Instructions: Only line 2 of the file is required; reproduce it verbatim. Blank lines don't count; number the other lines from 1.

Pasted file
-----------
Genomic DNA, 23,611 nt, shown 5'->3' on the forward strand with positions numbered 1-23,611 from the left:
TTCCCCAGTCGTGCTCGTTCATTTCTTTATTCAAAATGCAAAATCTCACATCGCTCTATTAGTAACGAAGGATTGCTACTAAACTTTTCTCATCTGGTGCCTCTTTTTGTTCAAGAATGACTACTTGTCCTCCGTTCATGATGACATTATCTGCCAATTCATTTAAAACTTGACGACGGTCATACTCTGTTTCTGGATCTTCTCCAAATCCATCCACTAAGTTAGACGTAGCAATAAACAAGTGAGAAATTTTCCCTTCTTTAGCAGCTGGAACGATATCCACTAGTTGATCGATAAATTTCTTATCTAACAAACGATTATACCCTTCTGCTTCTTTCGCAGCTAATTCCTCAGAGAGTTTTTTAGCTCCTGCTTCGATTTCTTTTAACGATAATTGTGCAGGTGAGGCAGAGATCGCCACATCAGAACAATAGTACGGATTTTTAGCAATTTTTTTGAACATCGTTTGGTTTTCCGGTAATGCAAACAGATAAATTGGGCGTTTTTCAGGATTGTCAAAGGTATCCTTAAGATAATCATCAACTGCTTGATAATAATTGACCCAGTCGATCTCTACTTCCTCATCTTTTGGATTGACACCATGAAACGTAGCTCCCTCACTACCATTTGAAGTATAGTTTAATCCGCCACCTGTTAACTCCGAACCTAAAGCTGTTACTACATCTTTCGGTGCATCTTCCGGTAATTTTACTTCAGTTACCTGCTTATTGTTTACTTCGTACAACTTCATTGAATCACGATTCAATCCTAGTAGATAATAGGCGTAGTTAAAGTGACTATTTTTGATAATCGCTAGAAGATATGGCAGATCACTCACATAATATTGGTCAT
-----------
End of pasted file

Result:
TTCCCCAGTCGTGCTCGTTCATTTCTTTATTCAAAATGCAAAATCTCACATCGCTCTATTAGTAACGAAGGATTGCTACTAAACTTTTCTCATCTGGTGCCTCTTTTTGTTCAAGAATGACTACTTGTCCTCCGTTCATGATGACATTATCTGCCAATTCATTTAAAACTTGACGACGGTCATACTCTGTTTCTGGATCTTCTCCAAATCCATCCACTAAGTTAGACGTAGCAATAAACAAGTGAGAAATTTTCCCTTCTTTAGCAGCTGGAACGATATCCACTAGTTGATCGATAAATTTCTTATCTAACAAACGATTATACCCTTCTGCTTCTTTCGCAGCTAATTCCTCAGAGAGTTTTTTAGCTCCTGCTTCGATTTCTTTTAACGATAATTGTGCAGGTGAGGCAGAGATCGCCACATCAGAACAATAGTACGGATTTTTAGCAATTTTTTTGAACATCGTTTGGTTTTCCGGTAATGCAAACAGATAAATTGGGCGTTTTTCAGGATTGTCAAAGGTATCCTTAAGATAATCATCAACTGCTTGATAATAATTGACCCAGTCGATCTCTACTTCCTCATCTTTTGGATTGACACCATGAAACGTAGCTCCCTCACTACCATTTGAAGTATAGTTTAATCCGCCACCTGTTAACTCCGAACCTAAAGCTGTTACTACATCTTTCGGTGCATCTTCCGGTAATTTTACTTCAGTTACCTGCTTATTGTTTACTTCGTACAACTTCATTGAATCACGATTCAATCCTAGTAGATAATAGGCGTAGTTAAAGTGACTATTTTTGATAATCGCTAGAAGATATGGCAGATCACTCACATAATATTGGTCAT